The Clorinde created in 1701 by Antoine Danchet in his libretto for Campra’s opera Tancrede, is a rhapsodic but intense character, finding in herself an insoluble conflict between honour and feelings, inner code and real life. The Muslim princess is the principal analyst and the designated victim of her own dilemma, as active warrior fighting against the crusaders, as sensible lover of her main enemy Tancrede.
The Enchanted Forest, where she is lost during the middle part of the pièce, is a magic place where thoughts, emotions and inner tensions emerge, with plausible psychological intuitions. The Forest is animated by plants and animals conveying terror and delusion. It seems to be like a metamorphic reality, fitting to the fear and doubts of people penetrating it. The direct reference of Danchet is the Selva di Saron episode, from Gerusalemme liberata by Torquato Tasso, where the magic Forest is a grey area. Once inside, ambitions and controls fall down and the discomfort of people is unveiled without being solved.
In the elaboration of Danchet, Clorinde enters the forest searching for Tancrede, wanting to save him from the powerful magician Ismenor. Nonetheless, she finds herself even more caught in her stressful duel between ideology and emotivity. The forest is the place of the obsessive return of her problem, mirroring it endlessly. Her inability to find a solution becomes unsustainable.
As in the Selva of the Orlando furioso by Ludovico Ariosto, different warriors are attracted into the enchanted Forest from their own obsessions and become lost. They forget their goals and follow their fantasies, their desires and their memories. Most of their dreams involve duels and battles, heroic enterprises and proofs of courage.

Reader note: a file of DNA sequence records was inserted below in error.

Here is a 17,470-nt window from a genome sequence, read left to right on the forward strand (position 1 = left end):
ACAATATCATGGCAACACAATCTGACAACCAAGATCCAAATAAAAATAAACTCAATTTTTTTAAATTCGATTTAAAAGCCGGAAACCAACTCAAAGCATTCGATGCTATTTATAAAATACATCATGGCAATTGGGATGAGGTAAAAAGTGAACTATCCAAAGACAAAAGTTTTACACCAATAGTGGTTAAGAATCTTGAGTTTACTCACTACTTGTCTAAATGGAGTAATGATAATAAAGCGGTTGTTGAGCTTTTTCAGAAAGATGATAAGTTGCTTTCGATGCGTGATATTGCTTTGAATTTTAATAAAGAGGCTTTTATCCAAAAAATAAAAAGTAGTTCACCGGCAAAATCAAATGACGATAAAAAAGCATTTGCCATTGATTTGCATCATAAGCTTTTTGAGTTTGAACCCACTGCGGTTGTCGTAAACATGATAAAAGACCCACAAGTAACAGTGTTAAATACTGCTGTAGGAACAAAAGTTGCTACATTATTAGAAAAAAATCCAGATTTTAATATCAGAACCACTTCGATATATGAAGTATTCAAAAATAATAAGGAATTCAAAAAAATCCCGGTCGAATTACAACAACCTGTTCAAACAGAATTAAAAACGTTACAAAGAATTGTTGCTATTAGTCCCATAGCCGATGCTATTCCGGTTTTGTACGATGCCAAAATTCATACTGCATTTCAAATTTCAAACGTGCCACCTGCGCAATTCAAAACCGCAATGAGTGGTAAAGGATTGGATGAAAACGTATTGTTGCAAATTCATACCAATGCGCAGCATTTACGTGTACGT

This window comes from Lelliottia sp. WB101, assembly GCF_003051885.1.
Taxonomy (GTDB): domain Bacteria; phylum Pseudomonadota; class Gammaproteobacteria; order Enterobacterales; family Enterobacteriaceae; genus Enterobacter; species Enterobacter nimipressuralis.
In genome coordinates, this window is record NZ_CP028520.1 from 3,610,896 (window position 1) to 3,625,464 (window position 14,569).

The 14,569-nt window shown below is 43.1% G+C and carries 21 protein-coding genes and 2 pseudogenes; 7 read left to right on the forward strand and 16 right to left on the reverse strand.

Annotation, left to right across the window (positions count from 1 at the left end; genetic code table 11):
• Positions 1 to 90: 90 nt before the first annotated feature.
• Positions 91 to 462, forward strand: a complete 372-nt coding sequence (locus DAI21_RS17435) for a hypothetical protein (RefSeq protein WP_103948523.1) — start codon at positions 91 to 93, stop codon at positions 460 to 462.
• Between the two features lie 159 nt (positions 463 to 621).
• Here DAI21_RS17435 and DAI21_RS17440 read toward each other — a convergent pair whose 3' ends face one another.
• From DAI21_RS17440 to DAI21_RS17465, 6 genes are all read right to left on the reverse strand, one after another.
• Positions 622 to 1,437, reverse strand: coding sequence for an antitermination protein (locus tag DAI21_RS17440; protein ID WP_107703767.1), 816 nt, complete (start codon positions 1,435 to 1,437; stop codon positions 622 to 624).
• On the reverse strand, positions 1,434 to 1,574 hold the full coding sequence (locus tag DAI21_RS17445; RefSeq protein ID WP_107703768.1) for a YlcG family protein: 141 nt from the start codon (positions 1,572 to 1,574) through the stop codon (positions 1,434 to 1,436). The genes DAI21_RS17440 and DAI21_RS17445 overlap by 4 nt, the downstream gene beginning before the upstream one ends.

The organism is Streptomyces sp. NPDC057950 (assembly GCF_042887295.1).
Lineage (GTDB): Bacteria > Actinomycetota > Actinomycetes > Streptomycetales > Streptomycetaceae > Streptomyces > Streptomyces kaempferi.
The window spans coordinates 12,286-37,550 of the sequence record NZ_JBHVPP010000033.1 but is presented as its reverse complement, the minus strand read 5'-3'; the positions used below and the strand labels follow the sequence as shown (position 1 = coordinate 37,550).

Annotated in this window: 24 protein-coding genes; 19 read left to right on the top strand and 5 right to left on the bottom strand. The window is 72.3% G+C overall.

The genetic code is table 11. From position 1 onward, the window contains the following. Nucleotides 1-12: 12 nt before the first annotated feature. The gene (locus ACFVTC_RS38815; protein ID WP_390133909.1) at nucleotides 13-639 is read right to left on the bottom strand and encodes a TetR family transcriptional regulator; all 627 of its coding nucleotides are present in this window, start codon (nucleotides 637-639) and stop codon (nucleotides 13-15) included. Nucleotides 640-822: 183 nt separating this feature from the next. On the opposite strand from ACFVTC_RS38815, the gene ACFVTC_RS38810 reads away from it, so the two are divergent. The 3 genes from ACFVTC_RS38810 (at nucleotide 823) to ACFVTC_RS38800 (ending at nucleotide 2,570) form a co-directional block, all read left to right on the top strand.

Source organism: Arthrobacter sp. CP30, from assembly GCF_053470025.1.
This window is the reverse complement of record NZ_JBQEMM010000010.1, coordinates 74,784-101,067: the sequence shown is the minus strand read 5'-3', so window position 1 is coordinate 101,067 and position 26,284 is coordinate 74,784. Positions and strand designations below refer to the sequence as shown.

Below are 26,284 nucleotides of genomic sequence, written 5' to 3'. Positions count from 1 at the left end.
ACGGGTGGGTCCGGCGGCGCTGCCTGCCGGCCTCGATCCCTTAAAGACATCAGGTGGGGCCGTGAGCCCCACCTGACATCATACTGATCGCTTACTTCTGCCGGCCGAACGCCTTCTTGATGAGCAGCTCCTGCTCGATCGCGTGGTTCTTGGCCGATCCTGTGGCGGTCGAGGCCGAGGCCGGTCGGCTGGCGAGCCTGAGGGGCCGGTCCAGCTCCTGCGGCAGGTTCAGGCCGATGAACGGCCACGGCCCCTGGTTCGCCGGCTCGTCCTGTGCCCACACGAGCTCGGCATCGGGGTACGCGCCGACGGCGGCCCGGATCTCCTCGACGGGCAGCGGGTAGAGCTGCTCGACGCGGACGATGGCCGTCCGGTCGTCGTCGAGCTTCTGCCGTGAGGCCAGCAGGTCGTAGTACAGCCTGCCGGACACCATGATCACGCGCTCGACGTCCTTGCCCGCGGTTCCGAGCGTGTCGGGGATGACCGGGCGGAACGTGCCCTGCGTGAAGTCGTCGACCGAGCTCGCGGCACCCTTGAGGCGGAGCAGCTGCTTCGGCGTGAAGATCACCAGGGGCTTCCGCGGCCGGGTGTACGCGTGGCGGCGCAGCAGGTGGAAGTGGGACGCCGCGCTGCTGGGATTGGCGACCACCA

Clorinde is a warrior with noble ideals and a deep sense of honour, but she is also a woman, who discovers how impossible is to love her enemy, how deep is her rivalry to Tancrede.
The forest is a vaste web, it catches her mind and pushes her to a final duel with the man she is in love with. She offers herself as the needed victim while fighting as a killer. The announced catastrophe seems to be the only solution, a liberation from the overexertion of her feelings.
The original baroque French language of Danchet shows Clorinda in her unceasing metamorphosis: a continuous transformation from passionate lover to determined warrior. It’s a French language full of shadows and lights, obscurities and clarifications, that blends baroque dreams with the pressure of the present. It enhances the daily life of the protagonist, seen as prisoner of her enemy Tancrede at first; then as his rescuer in the Enchanted forest; and finally, as loser of their fatal duel.
Danchet’s Clorinde appears and speaks like a Sybil, someone remembering the past and envisaging the future at the same time, a character coming from Tasso’s poem and evolving towards the French symbolism.
The music performs the whispers and laments of the Enchanted Forest, following the baroque tradition of instrumental open-air concrete-sound descriptions, as in different compositions by Francesco Geminiani and Clement Jannequin. The sound-scene of the ritualised battle, is depicted with references to Heinrich Biber, Annibale Padovano and Samuel Scheidt.
The brass ensemble and metal-percussion ensemble represent, with their physical presence too, the animated battlefield and the mysterious enchanted Forest, where the hieratic, idealist dreamer Clorinda appears, like a ghost of herself.